While in space, there was Instability in Scott’s genome. This caused the protective structures at the ends of Scott’s chromosomes to get longer for a short period of time. However, they didn’t go back to normal as one might expect.
Learning About Telomeres
Instead, when the protective structures on Scott’s chromosomes “shrunk” back, they ended up being shorter than they once were. This may not sound like a big deal, but these protective structures, called “telomeres," actually play a huge role in our lives.
Telomeres Indicate Age
Internally, telomeres indicate what stage in the aging process a person is at. The longer the telomere, the younger the person. The shorter the telomere, the older the person...and the more at-risk they are for age-related illnesses.
Long Telomeres = Longer Youth
This brings two main questions to mind: Has NASA discovered the secret to youth, and has Scott’s body aged more quickly than Mark’s? In terms of the secret to youth, NASA doesn’t want people to get too excited — at least not yet.
No "Fountain of Youth"
As Twin Study co-author Susan Bailey said, “I don’t think that [the elongation] viewed as the fountain of youth and that people might expect to live longer because they’re in space.” In fact, NASA points to Scott’s shortened telomeres to prove otherwise.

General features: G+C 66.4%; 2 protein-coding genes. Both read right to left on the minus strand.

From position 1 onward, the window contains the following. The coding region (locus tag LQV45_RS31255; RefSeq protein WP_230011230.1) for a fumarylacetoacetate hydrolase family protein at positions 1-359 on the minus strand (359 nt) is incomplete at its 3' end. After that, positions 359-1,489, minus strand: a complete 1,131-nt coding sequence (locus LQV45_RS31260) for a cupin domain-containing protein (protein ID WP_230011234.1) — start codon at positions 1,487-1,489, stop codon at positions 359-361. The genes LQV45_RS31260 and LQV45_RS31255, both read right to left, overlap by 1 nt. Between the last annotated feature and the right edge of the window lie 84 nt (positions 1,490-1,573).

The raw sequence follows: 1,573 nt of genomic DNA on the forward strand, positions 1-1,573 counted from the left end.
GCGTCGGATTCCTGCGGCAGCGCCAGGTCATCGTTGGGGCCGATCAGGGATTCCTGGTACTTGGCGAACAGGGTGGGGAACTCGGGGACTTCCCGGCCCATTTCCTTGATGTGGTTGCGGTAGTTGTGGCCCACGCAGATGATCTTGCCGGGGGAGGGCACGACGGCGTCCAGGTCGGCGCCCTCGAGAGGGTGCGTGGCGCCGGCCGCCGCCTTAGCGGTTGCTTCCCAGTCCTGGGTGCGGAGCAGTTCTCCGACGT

Age-Related Illnesses
The fact that Scott’s telomeres were only temporarily lengthened and are now permanently shorter than they were proves how space flight can actually put the body at risk for age-related conditions, like heart disease and cancer, earlier in life than before.
Are They Still Identical?
Of course, that leaves us with one question: Did Scott age in space as much as his genetic expression implies? When Scott and Mark were once again face to face, everyone wanted to see if the twins still looked identical...
Double Trouble
Weirdly, it wasn’t Scott who looked different, but Mark. Despite being the control subject, it was Mark, who had lived normally on Earth, who had higher levels of DNA changes, probably because of his "carefree" life. Still, there were some bizarre physical changes in Scott.
Decrease in Cognitive Speed
Not only had Scott’s eye shape changed, but his body seemed to have aged a bit, too. His vision was weaker, he had a decrease in cognitive speed, and despite being the same age as Mark, he’s at a somewhat higher risk for heart disease.
Not Enough Twins
You might think that these findings would transform space travel, but that’s not the case. There’s no way that NASA will ever have enough twin astronauts to study to turn their findings into anything more than interesting observations. Still, there may be hope yet.
"Genomic era of space travel"
The Twin Study proves that scientists can monitor an astronaut’s genetics from space. The study could even have “inaugurated the genomic era of space travel,” according to Professor Andrew Feinberg, which could lead the way to one long-anticipated achievement.
Going to Mars
Scott and Mark’s participation in the Twin Study will help future scientists understand how the human body relates to space flight, and if it will ever be possible for humans to explore new worlds at all — worlds, as Feinberg suggests, like Mars.